After college, Laurie fell in love with Seattle while visting some friends, and was ready for a change from her college town in Virginia. Seattle was familiar in all the right ways, but bigger, and with a promising art scene. She made the move, with hopes of doing graduate studies at UW, but stayed when she met her now husband, ex-Lashes alumni, Jacob James.
A multi-talented Jill-of-All-Trades, Laurie also plays bass in Ships, a local power-pop outfit with Jacob filling the role of frontman. “The first year we were together we had this six month stint of both being unemployed,” Laurie explains. “(Jacob) had just gotten done with a bunch of Lashes touring and wasn’t quite sure what he was wanting to do. We starting sitting around in my living room one day and playing out some songs and it slowly grew from there. It just works, it’s really fun.”
Laurie has been playing music since she was just a wee one. “My oldest brother tried teaching me guitar when I was really young, and I was just terrible at it,” she says. When her other brother went into the military, he left his drum set behind and Laurie started rocking out. In high school she played in an all-female goth band, who played house parties around the Chesapeake area of Virginia in the early-90s. She moved on to bass from there, learning to play when a friend taught her a few songs, and she’s continued to teach herself to play throughout the years.
Ghost Gallery provided an opportunity to bridge the gap between Laurie’s love for art and her love for music last year when she showed work from Jonas Bjerre. ”I showed Jonas, the singer from Mew, who are one of my favorite bands,” she says. “He also makes fine art, and I had randomly asked him last year if we could show some of his videos or prints here and he said yes! That was amazing.”
Ghost Gallery is known for putting on a fantastic soiree for their shows’ opening receptions, which is why Seattle Peach reached out to Laurie late last year to set up a show of our own. Ghost Gallery will host A Collection of Characters//Instant Photography by Seattle Peach this Friday, Feb 8, through Sunday, Feb 10. We will be co-hosting a party to celebrate the opening on Friday from 6PM-9PM, with DJs SH6RL6S6 and Kyle Johnson providing the soundtrack. Seattle Peach is really excited for this opening and we hope everyone will come out for the show and bring all their friends.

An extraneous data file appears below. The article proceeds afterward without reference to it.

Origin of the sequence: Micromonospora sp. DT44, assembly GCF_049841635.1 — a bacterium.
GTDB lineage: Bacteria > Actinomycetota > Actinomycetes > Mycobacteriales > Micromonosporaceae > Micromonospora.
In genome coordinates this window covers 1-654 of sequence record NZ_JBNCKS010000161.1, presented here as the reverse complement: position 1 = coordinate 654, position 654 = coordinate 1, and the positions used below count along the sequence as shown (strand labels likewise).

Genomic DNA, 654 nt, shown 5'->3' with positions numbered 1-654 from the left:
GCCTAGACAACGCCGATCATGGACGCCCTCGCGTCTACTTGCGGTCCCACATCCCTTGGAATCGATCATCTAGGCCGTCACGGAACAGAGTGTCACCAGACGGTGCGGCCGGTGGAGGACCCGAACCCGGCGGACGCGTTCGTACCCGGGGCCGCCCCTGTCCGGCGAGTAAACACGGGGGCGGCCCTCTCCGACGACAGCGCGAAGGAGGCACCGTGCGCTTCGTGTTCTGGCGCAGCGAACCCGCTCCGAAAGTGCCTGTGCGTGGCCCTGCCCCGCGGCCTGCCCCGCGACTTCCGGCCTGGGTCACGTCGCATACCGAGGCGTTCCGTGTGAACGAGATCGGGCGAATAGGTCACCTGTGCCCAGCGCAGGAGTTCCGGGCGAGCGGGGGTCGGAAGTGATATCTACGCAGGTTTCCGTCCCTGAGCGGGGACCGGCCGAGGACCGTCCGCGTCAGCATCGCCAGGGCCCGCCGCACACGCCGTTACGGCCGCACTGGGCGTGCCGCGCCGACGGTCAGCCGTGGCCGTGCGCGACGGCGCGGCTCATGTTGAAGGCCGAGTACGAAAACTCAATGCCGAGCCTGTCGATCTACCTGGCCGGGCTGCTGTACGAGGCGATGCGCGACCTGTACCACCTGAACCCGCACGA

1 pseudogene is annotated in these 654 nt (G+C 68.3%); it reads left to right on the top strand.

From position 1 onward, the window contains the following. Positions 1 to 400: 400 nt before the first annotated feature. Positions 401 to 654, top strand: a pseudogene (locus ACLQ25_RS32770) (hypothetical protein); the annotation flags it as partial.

To get to know Laurie better, come by Ghost Gallery! She will treat you like an old friend, and tell you anything you want to know about the treasures she’s collected for the shop. Scroll on to see what she had to say in her Seattle Peach 100 Fact Sheet.
(Photos by Seattle Peach)Tweet
A Northwest girl, through and through, the latest installment in the Seattle Peach 100 was born and raised right here in the SEA. As a young lady, Sharlese Metcalf (or DJ Sharlese aka DJ SH6RL6S6) had her on-air debut as a DJ thanks to college radio at KGRG at Green River Community College. Since her return to the Emerald City, Sharlese has become a household name for many music fans in this town, thanks to her work as a DJ on the world famous, KEXP. Years ago now, she started as a volunteer and has worked her cute little buns off for her recent ascension to full-time host of Audioasis.
In addition to having one of the coolest DJ gigs in the city, Sharlese has also been holding down monthly parties at the Wildrose called Brush Off for what seems like forever. Following a loose DJ/local live band/DJ formula, the party has developed a reputation for building a sense of community as fans can expect to hear lots of different kinds of music, and always from their own backyard. Last year, Rxch Wxtch asked Sharlese to DJ one of the very first Second Sight parties, and was immediately invited into this ever growing collective of DJs and event production gurus. This girl stays busy–on top of all her DJ antics, she’s also done guest writing for the Stranger and even made a guest appearance on P Smoov’s popular mixtape, Face Scrunchers Vol. 2, where she reads a spoken word piece.